Google brought us the Pixel Chromebook back in 2013
, and now, it looks like Android 6.0 Marshmallow will be co-opting the name. And it all starts with a new tablet called the Pixel C.
The new tab has all the Pixel aesthetics you’re familiar with: aluminum design, no exposed screws-just good looking. But its best feature is the optional $150 keyboard held together with self-aligning magnets so powerful you can hold the thing upside down and it won’t fall apart. The 10.2-inch, 2560×1800 screen (308 ppi) can then adjust anywhere from 100 to 135 degrees.
At this point, you should be experiencing whole bunches of deja vu. Microsoft Surface? Maybe even the newer iPad Pro? The big difference also being ChromeOS is completely absent on a Pixel device. This is just Android. Google’s goal with Pixel C is probably to get tablets front and center at the workplace, or at the very least, seen as machines that go beyond pure consumption but can also get stuff done, too. Google has had the software with Android, but never had an in-house hardware platform. The Pixel C could be that very vehicle.
Like many tablet hybrids out there, say you want to switch to a keyboard to send a long email or write a document. Well, with the Pixel C (the c stands for “convertible”), you slide the tablet, flip it, and prop it up on the back, no kickstand or clasp required. Then use the thing like a laptop. The keyboard connects via Bluetooth, and it all seems super sturdy. The keyboard also lasts two months of average use on a single charge, but the tablet charges the keyboard inductively when its closed.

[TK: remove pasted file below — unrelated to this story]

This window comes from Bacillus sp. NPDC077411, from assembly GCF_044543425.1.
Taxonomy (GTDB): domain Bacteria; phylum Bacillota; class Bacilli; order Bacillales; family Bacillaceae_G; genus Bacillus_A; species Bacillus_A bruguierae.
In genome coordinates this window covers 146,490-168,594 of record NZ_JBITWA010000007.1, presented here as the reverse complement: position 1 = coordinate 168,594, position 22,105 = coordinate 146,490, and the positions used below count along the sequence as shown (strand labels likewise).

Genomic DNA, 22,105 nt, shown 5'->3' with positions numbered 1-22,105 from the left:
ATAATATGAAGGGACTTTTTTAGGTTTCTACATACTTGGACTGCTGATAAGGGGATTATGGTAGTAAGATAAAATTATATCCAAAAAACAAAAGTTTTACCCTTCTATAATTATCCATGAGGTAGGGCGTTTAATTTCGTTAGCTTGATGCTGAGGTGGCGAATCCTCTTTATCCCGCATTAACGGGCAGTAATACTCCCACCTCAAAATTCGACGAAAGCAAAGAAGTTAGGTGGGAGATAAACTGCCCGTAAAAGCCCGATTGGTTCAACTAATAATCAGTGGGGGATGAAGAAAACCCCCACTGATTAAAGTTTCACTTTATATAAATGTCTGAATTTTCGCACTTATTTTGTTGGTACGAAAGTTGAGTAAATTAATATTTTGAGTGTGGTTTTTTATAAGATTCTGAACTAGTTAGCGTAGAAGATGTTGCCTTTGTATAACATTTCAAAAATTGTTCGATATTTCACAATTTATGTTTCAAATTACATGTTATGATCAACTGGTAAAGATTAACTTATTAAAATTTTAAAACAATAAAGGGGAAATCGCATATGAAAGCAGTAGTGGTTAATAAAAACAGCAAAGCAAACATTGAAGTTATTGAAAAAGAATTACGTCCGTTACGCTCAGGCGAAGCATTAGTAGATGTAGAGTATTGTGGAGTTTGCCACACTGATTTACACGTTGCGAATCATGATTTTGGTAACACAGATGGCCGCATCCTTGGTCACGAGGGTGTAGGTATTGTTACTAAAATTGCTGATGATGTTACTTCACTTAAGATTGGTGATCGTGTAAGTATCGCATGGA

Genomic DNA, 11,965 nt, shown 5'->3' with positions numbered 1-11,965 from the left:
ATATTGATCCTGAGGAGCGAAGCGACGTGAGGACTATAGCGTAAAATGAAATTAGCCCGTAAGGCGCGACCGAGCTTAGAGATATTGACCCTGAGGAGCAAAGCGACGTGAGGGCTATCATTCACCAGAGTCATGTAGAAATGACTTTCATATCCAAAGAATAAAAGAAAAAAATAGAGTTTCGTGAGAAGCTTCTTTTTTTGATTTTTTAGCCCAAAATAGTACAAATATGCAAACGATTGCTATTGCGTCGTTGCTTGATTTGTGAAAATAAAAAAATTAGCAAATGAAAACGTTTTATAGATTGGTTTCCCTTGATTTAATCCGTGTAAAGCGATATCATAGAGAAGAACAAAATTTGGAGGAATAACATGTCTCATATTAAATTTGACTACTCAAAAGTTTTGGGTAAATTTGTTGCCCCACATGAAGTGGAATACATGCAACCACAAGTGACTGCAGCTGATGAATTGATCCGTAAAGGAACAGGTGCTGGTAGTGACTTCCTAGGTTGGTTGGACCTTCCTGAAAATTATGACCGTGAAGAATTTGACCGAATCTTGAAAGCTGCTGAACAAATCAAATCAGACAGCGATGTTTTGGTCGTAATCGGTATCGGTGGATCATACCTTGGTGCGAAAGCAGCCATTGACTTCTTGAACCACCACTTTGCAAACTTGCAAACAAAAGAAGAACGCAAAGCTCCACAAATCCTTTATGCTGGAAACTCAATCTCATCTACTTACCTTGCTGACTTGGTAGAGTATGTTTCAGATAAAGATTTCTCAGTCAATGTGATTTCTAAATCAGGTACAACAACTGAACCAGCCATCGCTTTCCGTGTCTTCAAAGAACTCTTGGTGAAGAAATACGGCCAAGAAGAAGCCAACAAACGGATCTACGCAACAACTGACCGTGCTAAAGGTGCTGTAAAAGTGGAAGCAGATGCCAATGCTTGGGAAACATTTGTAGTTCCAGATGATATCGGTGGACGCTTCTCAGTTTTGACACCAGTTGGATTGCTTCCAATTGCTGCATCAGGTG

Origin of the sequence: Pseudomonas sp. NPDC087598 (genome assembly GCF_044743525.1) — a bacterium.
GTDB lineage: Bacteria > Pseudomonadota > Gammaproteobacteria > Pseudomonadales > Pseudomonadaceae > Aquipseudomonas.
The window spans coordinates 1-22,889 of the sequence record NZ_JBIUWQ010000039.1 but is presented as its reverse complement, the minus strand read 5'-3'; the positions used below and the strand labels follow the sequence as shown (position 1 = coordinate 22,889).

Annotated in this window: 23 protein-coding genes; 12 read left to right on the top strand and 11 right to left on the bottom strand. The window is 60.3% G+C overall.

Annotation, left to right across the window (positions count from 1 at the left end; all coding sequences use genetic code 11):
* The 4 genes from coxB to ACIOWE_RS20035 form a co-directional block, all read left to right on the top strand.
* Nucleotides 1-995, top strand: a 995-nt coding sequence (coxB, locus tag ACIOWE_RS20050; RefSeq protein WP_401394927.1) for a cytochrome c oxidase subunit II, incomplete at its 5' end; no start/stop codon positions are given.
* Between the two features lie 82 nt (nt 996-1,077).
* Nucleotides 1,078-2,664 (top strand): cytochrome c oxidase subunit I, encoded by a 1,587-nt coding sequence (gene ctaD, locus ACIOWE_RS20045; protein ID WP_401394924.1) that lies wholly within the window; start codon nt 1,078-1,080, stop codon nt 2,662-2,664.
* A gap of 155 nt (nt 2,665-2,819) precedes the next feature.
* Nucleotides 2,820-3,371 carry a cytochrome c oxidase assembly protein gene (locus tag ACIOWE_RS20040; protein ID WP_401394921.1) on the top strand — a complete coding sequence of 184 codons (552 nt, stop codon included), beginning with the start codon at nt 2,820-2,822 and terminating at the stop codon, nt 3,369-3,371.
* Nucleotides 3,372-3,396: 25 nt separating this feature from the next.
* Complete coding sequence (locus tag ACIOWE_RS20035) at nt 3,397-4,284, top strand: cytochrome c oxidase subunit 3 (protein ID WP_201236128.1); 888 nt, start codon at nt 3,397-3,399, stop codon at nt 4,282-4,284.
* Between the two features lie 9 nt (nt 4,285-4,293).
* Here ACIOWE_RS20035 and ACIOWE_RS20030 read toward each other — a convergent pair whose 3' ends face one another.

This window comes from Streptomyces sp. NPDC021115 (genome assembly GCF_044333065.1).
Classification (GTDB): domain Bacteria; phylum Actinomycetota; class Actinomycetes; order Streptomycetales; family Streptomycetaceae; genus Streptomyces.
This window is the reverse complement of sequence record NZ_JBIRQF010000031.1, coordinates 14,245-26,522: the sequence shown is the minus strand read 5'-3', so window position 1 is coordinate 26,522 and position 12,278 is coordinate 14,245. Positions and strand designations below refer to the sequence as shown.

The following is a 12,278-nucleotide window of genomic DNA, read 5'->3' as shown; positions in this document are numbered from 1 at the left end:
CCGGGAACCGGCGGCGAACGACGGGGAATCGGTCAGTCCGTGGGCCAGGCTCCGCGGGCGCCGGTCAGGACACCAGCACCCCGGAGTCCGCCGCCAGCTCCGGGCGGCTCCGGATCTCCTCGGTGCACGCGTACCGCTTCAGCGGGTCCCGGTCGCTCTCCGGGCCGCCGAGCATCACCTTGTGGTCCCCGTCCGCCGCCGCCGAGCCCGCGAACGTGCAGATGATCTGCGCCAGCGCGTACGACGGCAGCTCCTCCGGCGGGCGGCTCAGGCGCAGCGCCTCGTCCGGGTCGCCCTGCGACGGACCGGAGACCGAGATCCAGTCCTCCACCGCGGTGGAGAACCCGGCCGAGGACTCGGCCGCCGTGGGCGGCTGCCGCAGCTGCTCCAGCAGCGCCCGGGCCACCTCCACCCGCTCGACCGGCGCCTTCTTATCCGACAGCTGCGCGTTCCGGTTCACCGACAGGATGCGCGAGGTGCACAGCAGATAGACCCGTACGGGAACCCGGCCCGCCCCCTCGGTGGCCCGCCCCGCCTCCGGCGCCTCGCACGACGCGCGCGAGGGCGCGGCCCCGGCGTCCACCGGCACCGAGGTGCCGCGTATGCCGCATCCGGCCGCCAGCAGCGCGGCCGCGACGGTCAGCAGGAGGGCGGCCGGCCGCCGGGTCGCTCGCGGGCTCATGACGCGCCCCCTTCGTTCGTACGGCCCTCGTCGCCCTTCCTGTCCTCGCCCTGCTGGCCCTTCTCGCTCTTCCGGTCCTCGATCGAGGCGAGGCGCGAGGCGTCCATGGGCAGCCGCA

In order to better marry computer qualities with a tablet, the pitch of the keyboard’s keys are similar to those on a laptop: meaning, the keys are spaced out the same distance. The Pixel team explains that they fit the keys on the keyboard this way by pushing lesser-used symbol keys on the perimeter further to the side.
The Pixel C connects and charges with the USB-Type C connector that’s being fully integrated into the Google ecosystem across devices, including the new Nexus smartphones. Finally, Google also added four microphones to let you input voice commands from across the room.
That keyboard costs $150 while the tablet itself costs $500 for 32GB and $600 for 64GB. It will be available for the holidays (of course).